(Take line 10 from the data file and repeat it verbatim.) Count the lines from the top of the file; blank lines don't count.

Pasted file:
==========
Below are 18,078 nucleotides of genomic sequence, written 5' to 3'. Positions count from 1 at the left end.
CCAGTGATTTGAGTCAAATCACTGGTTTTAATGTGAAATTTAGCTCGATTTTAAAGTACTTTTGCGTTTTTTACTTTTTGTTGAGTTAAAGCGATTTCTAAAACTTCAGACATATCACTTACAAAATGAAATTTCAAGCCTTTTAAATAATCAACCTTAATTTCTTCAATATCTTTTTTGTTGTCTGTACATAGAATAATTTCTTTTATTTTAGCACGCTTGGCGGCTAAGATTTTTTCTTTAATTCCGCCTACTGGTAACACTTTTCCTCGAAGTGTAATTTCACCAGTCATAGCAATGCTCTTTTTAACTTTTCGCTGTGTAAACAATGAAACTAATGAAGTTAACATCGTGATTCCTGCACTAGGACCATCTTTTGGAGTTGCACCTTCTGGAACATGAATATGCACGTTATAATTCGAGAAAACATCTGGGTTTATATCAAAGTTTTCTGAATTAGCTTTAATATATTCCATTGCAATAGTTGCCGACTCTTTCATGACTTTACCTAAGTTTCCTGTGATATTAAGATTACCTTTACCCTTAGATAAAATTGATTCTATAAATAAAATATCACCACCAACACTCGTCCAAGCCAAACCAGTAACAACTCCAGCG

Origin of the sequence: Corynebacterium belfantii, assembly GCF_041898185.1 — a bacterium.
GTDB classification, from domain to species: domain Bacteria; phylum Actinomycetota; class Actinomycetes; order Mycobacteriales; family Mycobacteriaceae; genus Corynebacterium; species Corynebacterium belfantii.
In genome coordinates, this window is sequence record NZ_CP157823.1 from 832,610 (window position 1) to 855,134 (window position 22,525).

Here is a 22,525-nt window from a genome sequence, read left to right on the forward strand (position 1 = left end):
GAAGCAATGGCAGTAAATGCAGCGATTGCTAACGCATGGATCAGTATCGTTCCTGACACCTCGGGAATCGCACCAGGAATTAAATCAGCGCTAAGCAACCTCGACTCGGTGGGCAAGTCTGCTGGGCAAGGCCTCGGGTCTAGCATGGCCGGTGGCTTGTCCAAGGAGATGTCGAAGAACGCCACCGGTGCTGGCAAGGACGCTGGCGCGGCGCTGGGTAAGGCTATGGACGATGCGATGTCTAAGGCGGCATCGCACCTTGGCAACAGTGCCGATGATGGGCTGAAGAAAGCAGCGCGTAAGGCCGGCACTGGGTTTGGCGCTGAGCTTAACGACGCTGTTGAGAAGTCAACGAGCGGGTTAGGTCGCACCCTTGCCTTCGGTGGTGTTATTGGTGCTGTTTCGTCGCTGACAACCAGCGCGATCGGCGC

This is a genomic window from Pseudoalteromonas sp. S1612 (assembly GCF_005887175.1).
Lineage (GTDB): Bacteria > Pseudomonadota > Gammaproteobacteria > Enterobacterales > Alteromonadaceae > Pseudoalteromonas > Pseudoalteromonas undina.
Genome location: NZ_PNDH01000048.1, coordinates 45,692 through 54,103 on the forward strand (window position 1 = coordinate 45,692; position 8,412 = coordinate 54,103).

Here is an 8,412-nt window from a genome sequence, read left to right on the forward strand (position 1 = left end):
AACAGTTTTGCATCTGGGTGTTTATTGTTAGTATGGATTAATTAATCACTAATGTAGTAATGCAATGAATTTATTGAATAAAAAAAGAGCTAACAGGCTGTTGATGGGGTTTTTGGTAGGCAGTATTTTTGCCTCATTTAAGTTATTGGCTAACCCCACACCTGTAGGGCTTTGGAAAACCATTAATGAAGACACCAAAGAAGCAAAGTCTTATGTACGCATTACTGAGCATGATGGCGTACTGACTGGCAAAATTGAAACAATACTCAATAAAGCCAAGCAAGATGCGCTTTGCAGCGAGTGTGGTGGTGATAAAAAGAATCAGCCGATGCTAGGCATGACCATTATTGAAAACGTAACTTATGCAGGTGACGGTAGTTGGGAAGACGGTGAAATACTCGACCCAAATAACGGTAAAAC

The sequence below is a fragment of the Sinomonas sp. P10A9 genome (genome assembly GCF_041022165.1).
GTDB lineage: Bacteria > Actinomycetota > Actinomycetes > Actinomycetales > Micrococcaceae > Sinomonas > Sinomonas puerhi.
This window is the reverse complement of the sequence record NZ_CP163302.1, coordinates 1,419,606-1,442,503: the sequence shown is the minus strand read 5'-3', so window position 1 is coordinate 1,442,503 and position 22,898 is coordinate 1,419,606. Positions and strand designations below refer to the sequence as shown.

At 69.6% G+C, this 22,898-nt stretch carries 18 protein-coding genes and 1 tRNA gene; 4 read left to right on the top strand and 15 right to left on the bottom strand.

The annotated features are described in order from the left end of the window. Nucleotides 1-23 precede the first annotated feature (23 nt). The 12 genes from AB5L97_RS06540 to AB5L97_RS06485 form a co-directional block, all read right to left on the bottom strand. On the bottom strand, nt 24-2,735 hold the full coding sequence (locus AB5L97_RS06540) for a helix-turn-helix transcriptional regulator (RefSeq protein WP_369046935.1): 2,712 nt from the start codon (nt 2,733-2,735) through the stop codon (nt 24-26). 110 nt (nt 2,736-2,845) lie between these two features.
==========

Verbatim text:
Genome location: NZ_PNDH01000048.1, coordinates 45,692 through 54,103 on the forward strand (window position 1 = coordinate 45,692; position 8,412 = coordinate 54,103).